Past lives matter?
Suddenly, past lives matters. Memorials have become political; our news is dominated by the statue of Edward Calthorpe of Bristol, a man who until recently was only of local interest and who died almost 300 years ago. His entry in on Wikipedia sums up his life and the issues it raises: he was an “English merchant, philanthropist, and Tory Member of Parliament who became involved in the Atlantic slave trade”. Which of these do we wish to remember? When his statue was put up in Bristol 125 years ago, he was remembered as a philanthropist; the crowd who pulled his statue down last Sunday saw him as a slave trader. He was of course both.
It is not for me to comment on the rights or wrongs in this case. But I am interested in the way we remember other people, those long dead but also sometimes those very much alive. There is a danger that we see individuals too simplistically, as either heroes or villains, judged by entirely by our own values or those currently fashionable. The church, with its long and still-growing list of saints, can be as guilty of this as any organisation. But if we turn to the Bible, we often find warts-and-all presentations of the great heroes of both the Old and New Testaments. King David is held up as the founding King of Israel; we are told that God promised David that his descendants would rule forever and Jesus was called “son of David” by the crowd in recognition of this; his ancestry was traced back to the king. And yet the historians who recorded David’s life told how he betrayed one of his most loyal generals, Uriah. He slept with Bathsheba, Uriah’s wife and when he got her pregnant, he arranged for Uriah to be killed. Those who acclaimed Jesus as “son of David” were well aware that David himself was a flawed human; sometimes loyal and brave, sometimes not. That is what it means to be human, to struggle with and sometimes give in to what the Bible calls sin. This doesn’t mean that we should not admire some individuals more than others, but if we see all their lives in the round, it may help us be more honest about ourselves and our own values.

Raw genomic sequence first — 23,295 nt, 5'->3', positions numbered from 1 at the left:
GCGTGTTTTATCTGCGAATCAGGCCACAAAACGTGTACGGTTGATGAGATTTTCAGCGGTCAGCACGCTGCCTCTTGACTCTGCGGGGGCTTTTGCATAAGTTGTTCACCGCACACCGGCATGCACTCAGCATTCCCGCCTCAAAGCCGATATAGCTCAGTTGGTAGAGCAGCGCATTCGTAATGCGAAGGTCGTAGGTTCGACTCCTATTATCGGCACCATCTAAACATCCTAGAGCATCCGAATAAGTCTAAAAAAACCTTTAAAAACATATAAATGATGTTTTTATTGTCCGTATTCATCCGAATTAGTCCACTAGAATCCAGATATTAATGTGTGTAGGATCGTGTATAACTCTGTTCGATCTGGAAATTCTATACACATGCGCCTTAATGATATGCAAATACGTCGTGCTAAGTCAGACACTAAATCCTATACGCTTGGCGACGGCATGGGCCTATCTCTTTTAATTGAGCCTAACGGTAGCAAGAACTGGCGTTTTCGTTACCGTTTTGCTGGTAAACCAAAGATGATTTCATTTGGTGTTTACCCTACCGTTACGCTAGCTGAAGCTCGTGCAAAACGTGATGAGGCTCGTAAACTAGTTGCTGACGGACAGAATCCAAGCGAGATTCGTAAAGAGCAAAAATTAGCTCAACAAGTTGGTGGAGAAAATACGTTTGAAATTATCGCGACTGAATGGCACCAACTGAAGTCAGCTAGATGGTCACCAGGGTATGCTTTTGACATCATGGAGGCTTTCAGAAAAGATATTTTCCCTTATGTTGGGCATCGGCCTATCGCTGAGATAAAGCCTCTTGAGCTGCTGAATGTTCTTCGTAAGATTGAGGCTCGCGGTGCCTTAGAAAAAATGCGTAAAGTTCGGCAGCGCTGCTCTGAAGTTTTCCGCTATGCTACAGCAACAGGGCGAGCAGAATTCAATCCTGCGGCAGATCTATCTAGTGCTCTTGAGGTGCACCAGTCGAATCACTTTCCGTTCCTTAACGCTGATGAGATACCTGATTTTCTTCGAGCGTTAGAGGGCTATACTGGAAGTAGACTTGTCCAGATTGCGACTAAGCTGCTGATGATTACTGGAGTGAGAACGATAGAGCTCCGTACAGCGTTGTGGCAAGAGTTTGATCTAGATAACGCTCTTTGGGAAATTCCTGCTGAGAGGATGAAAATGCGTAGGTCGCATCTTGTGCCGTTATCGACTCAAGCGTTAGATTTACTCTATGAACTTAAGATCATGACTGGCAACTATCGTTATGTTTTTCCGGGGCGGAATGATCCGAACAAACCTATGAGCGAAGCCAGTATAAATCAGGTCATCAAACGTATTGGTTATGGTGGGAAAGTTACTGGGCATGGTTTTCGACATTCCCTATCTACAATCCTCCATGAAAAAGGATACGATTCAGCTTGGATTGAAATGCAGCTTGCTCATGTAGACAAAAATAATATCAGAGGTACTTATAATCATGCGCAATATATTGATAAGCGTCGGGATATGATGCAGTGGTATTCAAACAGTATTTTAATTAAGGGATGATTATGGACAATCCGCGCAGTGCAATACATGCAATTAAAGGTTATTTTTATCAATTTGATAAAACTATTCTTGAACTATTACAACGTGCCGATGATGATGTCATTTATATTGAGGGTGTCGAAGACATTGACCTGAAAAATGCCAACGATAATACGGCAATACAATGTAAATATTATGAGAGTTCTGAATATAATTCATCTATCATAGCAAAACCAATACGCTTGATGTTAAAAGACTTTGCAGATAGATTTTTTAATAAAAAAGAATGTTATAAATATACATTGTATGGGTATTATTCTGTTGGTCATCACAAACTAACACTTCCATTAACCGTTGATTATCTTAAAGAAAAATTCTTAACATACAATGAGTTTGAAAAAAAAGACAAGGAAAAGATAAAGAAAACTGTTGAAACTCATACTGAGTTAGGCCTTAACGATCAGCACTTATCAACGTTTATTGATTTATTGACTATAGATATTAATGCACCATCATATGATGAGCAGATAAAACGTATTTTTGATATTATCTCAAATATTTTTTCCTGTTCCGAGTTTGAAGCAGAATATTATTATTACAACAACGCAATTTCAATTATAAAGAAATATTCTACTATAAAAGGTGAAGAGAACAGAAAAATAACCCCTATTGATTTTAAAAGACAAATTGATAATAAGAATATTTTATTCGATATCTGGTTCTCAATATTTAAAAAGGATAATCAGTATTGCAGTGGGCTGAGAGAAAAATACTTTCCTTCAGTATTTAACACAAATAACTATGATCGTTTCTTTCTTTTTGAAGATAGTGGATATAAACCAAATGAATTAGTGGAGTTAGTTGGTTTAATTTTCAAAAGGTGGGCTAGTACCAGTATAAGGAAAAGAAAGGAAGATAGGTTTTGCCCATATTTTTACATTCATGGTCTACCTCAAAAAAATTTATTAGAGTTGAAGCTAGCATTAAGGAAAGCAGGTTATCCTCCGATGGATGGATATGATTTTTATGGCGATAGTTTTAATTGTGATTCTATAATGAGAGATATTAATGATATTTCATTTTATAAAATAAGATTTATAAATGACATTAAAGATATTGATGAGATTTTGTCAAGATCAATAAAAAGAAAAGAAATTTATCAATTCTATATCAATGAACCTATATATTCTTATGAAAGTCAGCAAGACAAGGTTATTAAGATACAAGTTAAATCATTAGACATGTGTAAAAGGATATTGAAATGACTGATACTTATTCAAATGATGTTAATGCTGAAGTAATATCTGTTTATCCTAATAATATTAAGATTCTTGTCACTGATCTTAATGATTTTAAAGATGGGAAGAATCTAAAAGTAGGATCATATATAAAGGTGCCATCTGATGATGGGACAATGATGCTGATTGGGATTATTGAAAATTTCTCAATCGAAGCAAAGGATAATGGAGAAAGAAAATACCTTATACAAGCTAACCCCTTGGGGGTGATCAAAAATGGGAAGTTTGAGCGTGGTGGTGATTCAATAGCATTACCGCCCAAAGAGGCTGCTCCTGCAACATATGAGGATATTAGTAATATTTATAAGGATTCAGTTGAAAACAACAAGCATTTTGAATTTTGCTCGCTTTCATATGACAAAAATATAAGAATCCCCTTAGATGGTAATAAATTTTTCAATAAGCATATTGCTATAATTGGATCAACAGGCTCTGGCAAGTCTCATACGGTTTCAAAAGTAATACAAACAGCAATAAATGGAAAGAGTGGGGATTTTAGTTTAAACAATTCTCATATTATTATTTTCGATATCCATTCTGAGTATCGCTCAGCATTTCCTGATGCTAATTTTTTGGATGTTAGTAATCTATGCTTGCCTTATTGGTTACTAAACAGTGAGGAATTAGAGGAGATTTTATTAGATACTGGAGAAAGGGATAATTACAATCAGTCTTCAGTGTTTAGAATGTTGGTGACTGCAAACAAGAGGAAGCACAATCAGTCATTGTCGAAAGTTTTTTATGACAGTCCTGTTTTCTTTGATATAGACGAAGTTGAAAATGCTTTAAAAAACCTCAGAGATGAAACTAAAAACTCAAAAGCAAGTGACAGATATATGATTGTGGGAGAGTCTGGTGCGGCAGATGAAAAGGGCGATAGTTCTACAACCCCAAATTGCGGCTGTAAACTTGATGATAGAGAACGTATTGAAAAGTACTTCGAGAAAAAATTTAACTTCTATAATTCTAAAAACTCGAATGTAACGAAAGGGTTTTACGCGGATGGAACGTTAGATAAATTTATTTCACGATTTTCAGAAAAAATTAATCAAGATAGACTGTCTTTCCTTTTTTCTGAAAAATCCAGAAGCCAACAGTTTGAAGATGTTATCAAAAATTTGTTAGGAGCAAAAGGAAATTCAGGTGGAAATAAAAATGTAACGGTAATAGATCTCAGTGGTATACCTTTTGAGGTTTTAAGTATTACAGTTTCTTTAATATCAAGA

Rev David Poyner
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